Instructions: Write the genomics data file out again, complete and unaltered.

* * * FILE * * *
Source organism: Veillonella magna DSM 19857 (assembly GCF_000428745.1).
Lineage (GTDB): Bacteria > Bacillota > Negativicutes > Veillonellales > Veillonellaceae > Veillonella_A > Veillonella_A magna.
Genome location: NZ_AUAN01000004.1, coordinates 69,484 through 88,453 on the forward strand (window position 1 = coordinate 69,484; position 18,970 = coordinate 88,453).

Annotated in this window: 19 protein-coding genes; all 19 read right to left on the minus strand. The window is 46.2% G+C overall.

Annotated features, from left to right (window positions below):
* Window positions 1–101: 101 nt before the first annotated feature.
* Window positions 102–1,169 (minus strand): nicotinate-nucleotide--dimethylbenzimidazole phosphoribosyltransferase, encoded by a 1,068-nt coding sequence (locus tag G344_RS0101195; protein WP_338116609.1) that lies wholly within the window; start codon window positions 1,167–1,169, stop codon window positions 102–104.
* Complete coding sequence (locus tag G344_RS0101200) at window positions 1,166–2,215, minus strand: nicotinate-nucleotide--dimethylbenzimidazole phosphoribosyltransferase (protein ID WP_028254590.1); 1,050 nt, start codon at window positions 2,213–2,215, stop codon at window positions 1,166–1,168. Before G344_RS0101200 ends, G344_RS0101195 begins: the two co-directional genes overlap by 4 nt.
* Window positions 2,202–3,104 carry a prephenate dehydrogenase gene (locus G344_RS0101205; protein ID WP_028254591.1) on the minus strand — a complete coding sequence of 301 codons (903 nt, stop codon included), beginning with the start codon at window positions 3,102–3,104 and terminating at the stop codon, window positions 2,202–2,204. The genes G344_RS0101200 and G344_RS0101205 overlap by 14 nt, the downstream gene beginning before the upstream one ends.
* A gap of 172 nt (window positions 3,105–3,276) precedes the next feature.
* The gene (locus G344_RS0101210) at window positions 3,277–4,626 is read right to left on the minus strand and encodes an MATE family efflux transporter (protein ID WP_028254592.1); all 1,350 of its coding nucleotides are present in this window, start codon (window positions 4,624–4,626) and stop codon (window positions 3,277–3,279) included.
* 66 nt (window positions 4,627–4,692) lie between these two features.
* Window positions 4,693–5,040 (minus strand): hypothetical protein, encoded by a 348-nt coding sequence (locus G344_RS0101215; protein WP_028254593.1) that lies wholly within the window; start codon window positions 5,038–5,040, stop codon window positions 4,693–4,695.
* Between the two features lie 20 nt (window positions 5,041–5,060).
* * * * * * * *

Source organism: Veillonella magna DSM 19857 (assembly GCF_000428745.1).
Lineage (GTDB): Bacteria > Bacillota > Negativicutes > Veillonellales > Veillonellaceae > Veillonella_A > Veillonella_A magna.
Genome location: NZ_AUAN01000004.1, coordinates 69,484 through 88,453 on the forward strand (window position 1 = coordinate 69,484; position 18,970 = coordinate 88,453).

Annotated in this window: 19 protein-coding genes; all 19 read right to left on the minus strand. The window is 46.2% G+C overall.

Annotated features, from left to right (window positions below):
* Window positions 1–101: 101 nt before the first annotated feature.
* Window positions 102–1,169 (minus strand): nicotinate-nucleotide--dimethylbenzimidazole phosphoribosyltransferase, encoded by a 1,068-nt coding sequence (locus tag G344_RS0101195; protein WP_338116609.1) that lies wholly within the window; start codon window positions 1,167–1,169, stop codon window positions 102–104.
* Complete coding sequence (locus tag G344_RS0101200) at window positions 1,166–2,215, minus strand: nicotinate-nucleotide--dimethylbenzimidazole phosphoribosyltransferase (protein ID WP_028254590.1); 1,050 nt, start codon at window positions 2,213–2,215, stop codon at window positions 1,166–1,168. Before G344_RS0101200 ends, G344_RS0101195 begins: the two co-directional genes overlap by 4 nt.
* Window positions 2,202–3,104 carry a prephenate dehydrogenase gene (locus G344_RS0101205; protein ID WP_028254591.1) on the minus strand — a complete coding sequence of 301 codons (903 nt, stop codon included), beginning with the start codon at window positions 3,102–3,104 and terminating at the stop codon, window positions 2,202–2,204. The genes G344_RS0101200 and G344_RS0101205 overlap by 14 nt, the downstream gene beginning before the upstream one ends.
* A gap of 172 nt (window positions 3,105–3,276) precedes the next feature.
* The gene (locus G344_RS0101210) at window positions 3,277–4,626 is read right to left on the minus strand and encodes an MATE family efflux transporter (protein ID WP_028254592.1); all 1,350 of its coding nucleotides are present in this window, start codon (window positions 4,624–4,626) and stop codon (window positions 3,277–3,279) included.
* 66 nt (window positions 4,627–4,692) lie between these two features.
* Window positions 4,693–5,040 (minus strand): hypothetical protein, encoded by a 348-nt coding sequence (locus G344_RS0101215; protein WP_028254593.1) that lies wholly within the window; start codon window positions 5,038–5,040, stop codon window positions 4,693–4,695.
* Between the two features lie 20 nt (window positions 5,041–5,060).